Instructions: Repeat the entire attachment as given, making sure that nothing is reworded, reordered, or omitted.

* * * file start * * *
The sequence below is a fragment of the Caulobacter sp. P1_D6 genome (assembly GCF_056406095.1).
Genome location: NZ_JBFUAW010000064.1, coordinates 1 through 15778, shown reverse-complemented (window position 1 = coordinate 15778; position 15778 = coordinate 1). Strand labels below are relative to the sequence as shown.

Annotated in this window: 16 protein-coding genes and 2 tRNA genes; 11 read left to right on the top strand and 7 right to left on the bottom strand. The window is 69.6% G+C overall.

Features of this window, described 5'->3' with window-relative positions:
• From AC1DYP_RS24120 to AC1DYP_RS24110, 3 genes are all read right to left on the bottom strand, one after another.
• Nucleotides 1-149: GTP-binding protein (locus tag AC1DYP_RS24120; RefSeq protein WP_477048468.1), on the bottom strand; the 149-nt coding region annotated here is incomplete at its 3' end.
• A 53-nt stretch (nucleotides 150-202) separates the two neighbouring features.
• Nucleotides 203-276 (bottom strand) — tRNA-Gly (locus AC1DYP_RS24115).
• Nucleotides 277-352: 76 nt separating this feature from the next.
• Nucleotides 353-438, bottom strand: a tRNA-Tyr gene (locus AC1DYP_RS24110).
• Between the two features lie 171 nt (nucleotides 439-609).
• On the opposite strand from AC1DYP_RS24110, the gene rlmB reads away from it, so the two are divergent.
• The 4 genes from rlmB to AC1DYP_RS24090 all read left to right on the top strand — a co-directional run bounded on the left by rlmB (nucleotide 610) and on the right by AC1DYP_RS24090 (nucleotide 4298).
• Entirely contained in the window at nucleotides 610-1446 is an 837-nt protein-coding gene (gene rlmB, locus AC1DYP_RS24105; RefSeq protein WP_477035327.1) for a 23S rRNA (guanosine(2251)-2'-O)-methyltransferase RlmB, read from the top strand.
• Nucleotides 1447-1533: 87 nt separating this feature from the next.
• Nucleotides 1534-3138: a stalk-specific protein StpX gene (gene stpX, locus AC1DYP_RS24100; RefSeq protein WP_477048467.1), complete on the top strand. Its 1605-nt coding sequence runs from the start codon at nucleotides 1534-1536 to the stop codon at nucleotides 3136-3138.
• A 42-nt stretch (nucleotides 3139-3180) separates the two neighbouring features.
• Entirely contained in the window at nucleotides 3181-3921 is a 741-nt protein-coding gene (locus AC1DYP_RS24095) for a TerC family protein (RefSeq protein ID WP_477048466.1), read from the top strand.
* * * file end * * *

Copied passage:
The sequence below is a fragment of the Caulobacter sp. P1_D6 genome (assembly GCF_056406095.1).
Genome location: NZ_JBFUAW010000064.1, coordinates 1 through 15778, shown reverse-complemented (window position 1 = coordinate 15778; position 15778 = coordinate 1). Strand labels below are relative to the sequence as shown.

Annotated in this window: 16 protein-coding genes and 2 tRNA genes; 11 read left to right on the top strand and 7 right to left on the bottom strand. The window is 69.6% G+C overall.

Features of this window, described 5'->3' with window-relative positions:
• From AC1DYP_RS24120 to AC1DYP_RS24110, 3 genes are all read right to left on the bottom strand, one after another.
• Nucleotides 1-149: GTP-binding protein (locus tag AC1DYP_RS24120; RefSeq protein WP_477048468.1), on the bottom strand; the 149-nt coding region annotated here is incomplete at its 3' end.
• A 53-nt stretch (nucleotides 150-202) separates the two neighbouring features.
• Nucleotides 203-276 (bottom strand) — tRNA-Gly (locus AC1DYP_RS24115).
• Nucleotides 277-352: 76 nt separating this feature from the next.
• Nucleotides 353-438, bottom strand: a tRNA-Tyr gene (locus AC1DYP_RS24110).
• Between the two features lie 171 nt (nucleotides 439-609).
• On the opposite strand from AC1DYP_RS24110, the gene rlmB reads away from it, so the two are divergent.
• The 4 genes from rlmB to AC1DYP_RS24090 all read left to right on the top strand — a co-directional run bounded on the left by rlmB (nucleotide 610) and on the right by AC1DYP_RS24090 (nucleotide 4298).
• Entirely contained in the window at nucleotides 610-1446 is an 837-nt protein-coding gene (gene rlmB, locus AC1DYP_RS24105; RefSeq protein WP_477035327.1) for a 23S rRNA (guanosine(2251)-2'-O)-methyltransferase RlmB, read from the top strand.
• Nucleotides 1447-1533: 87 nt separating this feature from the next.
• Nucleotides 1534-3138: a stalk-specific protein StpX gene (gene stpX, locus AC1DYP_RS24100; RefSeq protein WP_477048467.1), complete on the top strand. Its 1605-nt coding sequence runs from the start codon at nucleotides 1534-1536 to the stop codon at nucleotides 3136-3138.
• A 42-nt stretch (nucleotides 3139-3180) separates the two neighbouring features.
• Entirely contained in the window at nucleotides 3181-3921 is a 741-nt protein-coding gene (locus AC1DYP_RS24095) for a TerC family protein (RefSeq protein ID WP_477048466.1), read from the top strand.